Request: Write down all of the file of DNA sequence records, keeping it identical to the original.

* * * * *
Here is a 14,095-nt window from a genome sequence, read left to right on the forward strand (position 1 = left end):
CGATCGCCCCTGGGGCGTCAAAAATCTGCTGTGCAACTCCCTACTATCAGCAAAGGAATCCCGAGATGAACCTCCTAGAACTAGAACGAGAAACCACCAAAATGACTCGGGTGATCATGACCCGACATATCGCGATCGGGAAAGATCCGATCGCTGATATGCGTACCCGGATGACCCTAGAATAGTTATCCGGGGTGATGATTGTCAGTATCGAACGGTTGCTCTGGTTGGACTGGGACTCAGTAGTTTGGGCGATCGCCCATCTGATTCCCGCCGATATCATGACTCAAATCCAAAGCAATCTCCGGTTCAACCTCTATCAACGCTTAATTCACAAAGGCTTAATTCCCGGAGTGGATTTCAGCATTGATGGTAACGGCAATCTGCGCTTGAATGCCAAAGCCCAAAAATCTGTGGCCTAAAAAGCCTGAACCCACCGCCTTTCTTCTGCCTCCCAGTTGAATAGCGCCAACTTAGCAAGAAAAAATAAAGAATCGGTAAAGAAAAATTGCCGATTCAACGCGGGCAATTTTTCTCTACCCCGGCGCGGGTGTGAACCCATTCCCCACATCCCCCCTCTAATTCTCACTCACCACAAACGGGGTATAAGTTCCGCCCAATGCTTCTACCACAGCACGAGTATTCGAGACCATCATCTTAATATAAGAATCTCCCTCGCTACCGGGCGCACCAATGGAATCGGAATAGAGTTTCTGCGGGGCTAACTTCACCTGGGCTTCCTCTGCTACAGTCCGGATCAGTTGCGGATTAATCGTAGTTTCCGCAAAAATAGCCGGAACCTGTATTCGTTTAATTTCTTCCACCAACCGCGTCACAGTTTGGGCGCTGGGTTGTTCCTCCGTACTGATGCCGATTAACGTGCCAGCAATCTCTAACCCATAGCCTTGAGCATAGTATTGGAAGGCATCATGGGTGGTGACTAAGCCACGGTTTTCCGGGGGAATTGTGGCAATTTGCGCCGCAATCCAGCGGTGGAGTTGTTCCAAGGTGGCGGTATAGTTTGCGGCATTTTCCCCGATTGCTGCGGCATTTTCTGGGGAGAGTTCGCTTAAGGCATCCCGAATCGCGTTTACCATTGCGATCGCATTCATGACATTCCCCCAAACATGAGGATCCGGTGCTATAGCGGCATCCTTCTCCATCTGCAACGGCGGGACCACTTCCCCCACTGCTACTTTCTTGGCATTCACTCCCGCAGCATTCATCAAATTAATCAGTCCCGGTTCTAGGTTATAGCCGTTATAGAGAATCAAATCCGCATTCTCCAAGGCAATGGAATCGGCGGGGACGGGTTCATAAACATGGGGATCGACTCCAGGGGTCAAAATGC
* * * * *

Here is a 14,095-nt window from a genome sequence, read left to right on the forward strand (position 1 = left end):
CGATCGCCCCTGGGGCGTCAAAAATCTGCTGTGCAACTCCCTACTATCAGCAAAGGAATCCCGAGATGAACCTCCTAGAACTAGAACGAGAAACCACCAAAATGACTCGGGTGATCATGACCCGACATATCGCGATCGGGAAAGATCCGATCGCTGATATGCGTACCCGGATGACCCTAGAATAGTTATCCGGGGTGATGATTGTCAGTATCGAACGGTTGCTCTGGTTGGACTGGGACTCAGTAGTTTGGGCGATCGCCCATCTGATTCCCGCCGATATCATGACTCAAATCCAAAGCAATCTCCGGTTCAACCTCTATCAACGCTTAATTCACAAAGGCTTAATTCCCGGAGTGGATTTCAGCATTGATGGTAACGGCAATCTGCGCTTGAATGCCAAAGCCCAAAAATCTGTGGCCTAAAAAGCCTGAACCCACCGCCTTTCTTCTGCCTCCCAGTTGAATAGCGCCAACTTAGCAAGAAAAAATAAAGAATCGGTAAAGAAAAATTGCCGATTCAACGCGGGCAATTTTTCTCTACCCCGGCGCGGGTGTGAACCCATTCCCCACATCCCCCCTCTAATTCTCACTCACCACAAACGGGGTATAAGTTCCGCCCAATGCTTCTACCACAGCACGAGTATTCGAGACCATCATCTTAATATAAGAATCTCCCTCGCTACCGGGCGCACCAATGGAATCGGAATAGAGTTTCTGCGGGGCTAACTTCACCTGGGCTTCCTCTGCTACAGTCCGGATCAGTTGCGGATTAATCGTAGTTTCCGCAAAAATAGCCGGAACCTGTATTCGTTTAATTTCTTCCACCAACCGCGTCACAGTTTGGGCGCTGGGTTGTTCCTCCGTACTGATGCCGATTAACGTGCCAGCAATCTCTAACCCATAGCCTTGAGCATAGTATTGGAAGGCATCATGGGTGGTGACTAAGCCACGGTTTTCCGGGGGAATTGTGGCAATTTGCGCCGCAATCCAGCGGTGGAGTTGTTCCAAGGTGGCGGTATAGTTTGCGGCATTTTCCCCGATTGCTGCGGCATTTTCTGGGGAGAGTTCGCTTAAGGCATCCCGAATCGCGTTTACCATTGCGATCGCATTCATGACATTCCCCCAAACATGAGGATCCGGTGCTATAGCGGCATCCTTCTCCATCTGCAACGGCGGGACCACTTCCCCCACTGCTACTTTCTTGGCATTCACTCCCGCAGCATTCATCAAATTAATCAGTCCCGGTTCTAGGTTATAGCCGTTATAGAGAATCAAATCCGCATTCTCCAAGGCAATGGAATCGGCGGGGACGGGTTCATAAACATGGGGATCGACTCCAGGGGTCAAAATGC